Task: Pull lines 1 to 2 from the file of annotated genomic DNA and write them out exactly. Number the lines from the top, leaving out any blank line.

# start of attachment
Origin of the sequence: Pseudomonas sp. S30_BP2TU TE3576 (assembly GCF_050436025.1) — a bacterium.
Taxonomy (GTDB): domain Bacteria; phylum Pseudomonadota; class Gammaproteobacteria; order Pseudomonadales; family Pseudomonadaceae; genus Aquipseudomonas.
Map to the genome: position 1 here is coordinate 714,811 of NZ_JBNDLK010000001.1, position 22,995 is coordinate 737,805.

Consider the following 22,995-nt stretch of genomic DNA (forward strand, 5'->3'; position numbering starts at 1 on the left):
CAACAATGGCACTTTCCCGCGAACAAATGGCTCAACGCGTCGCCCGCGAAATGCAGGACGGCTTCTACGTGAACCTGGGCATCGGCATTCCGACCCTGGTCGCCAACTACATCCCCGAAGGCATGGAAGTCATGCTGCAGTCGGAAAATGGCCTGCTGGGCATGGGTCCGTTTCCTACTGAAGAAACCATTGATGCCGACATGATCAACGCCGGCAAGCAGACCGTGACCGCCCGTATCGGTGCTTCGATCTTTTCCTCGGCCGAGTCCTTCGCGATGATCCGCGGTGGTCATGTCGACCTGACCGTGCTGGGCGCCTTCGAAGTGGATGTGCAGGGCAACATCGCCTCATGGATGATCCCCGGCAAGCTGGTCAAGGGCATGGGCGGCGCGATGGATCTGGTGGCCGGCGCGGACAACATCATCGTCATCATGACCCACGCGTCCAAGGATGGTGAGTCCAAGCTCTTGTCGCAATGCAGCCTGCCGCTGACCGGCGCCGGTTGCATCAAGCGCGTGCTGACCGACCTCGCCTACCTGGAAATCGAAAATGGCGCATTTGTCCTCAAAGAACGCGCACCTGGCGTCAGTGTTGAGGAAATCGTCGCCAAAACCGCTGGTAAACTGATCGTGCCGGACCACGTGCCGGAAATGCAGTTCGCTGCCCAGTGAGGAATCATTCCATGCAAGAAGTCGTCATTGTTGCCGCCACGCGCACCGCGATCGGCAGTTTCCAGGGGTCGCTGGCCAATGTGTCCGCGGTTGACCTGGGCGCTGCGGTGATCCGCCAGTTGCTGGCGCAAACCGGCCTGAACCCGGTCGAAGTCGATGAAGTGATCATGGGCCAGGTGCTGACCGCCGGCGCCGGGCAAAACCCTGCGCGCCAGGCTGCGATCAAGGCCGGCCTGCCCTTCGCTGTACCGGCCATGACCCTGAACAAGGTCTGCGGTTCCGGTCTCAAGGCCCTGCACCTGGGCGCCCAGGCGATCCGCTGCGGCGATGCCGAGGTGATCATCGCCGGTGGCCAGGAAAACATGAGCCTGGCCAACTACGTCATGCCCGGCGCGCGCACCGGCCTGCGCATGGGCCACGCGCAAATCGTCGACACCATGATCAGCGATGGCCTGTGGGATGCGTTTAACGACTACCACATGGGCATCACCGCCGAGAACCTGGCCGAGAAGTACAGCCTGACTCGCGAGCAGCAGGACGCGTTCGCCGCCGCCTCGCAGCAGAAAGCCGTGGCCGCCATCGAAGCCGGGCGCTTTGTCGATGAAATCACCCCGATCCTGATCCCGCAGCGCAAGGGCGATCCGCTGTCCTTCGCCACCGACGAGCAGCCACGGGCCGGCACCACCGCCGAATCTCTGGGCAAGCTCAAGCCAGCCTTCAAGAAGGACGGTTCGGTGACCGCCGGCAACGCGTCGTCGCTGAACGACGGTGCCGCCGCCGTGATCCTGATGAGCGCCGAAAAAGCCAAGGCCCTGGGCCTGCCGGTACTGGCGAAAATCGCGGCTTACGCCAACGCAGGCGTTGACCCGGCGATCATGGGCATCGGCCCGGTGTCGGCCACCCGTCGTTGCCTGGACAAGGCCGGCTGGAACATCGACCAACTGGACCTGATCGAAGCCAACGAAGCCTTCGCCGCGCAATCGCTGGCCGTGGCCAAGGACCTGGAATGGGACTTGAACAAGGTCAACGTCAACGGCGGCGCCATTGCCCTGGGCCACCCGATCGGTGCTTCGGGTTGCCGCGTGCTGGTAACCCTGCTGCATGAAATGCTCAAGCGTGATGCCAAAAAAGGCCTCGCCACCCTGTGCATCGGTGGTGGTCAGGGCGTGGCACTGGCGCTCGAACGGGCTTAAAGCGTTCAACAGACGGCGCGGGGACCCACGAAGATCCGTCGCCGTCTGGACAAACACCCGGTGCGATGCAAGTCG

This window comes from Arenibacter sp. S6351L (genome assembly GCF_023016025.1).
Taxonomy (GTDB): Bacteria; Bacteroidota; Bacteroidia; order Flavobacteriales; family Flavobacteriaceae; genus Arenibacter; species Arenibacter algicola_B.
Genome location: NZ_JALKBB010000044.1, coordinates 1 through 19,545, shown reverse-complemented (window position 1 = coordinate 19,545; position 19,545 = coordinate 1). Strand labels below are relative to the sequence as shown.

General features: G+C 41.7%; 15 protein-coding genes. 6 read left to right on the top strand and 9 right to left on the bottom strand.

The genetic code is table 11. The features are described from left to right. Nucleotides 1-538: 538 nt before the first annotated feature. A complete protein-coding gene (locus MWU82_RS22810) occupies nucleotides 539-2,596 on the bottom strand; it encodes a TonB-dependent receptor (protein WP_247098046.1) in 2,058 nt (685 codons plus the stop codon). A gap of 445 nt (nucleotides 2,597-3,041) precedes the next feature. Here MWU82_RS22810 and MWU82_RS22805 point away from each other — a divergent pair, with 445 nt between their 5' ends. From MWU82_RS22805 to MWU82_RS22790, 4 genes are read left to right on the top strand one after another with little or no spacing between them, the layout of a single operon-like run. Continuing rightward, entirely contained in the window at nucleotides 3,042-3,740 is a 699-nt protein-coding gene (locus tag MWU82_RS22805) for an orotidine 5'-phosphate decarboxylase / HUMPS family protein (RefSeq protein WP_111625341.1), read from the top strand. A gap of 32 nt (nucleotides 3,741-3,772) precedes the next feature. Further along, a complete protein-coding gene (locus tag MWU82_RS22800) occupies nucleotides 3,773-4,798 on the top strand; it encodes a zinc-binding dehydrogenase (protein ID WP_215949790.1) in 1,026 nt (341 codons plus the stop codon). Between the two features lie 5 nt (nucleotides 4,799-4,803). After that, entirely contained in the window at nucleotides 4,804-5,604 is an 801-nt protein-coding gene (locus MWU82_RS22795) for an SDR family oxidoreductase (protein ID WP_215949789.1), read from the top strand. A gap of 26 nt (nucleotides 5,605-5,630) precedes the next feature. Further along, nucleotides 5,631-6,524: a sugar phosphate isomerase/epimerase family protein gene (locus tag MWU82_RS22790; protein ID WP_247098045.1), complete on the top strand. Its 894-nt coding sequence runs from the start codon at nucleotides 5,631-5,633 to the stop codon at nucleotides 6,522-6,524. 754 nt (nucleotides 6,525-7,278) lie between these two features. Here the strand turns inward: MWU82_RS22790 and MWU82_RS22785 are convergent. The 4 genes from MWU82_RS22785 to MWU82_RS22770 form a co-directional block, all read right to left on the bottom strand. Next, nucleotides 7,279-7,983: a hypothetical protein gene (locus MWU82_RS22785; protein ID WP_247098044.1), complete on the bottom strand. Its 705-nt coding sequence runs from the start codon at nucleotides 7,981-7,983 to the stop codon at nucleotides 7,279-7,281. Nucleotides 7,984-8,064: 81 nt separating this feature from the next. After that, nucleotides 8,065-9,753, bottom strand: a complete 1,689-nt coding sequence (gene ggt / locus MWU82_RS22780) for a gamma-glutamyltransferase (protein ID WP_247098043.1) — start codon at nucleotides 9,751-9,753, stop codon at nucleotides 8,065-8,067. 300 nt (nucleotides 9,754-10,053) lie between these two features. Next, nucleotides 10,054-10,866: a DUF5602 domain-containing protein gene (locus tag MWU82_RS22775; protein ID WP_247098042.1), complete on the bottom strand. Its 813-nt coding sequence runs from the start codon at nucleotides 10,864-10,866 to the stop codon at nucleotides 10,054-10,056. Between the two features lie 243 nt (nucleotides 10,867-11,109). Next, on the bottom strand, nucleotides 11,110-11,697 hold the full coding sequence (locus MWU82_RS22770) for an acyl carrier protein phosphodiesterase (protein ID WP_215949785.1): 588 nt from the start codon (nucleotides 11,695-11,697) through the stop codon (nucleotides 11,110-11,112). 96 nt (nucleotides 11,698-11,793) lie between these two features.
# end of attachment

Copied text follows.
Origin of the sequence: Pseudomonas sp. S30_BP2TU TE3576 (assembly GCF_050436025.1) — a bacterium.
Taxonomy (GTDB): domain Bacteria; phylum Pseudomonadota; class Gammaproteobacteria; order Pseudomonadales; family Pseudomonadaceae; genus Aquipseudomonas.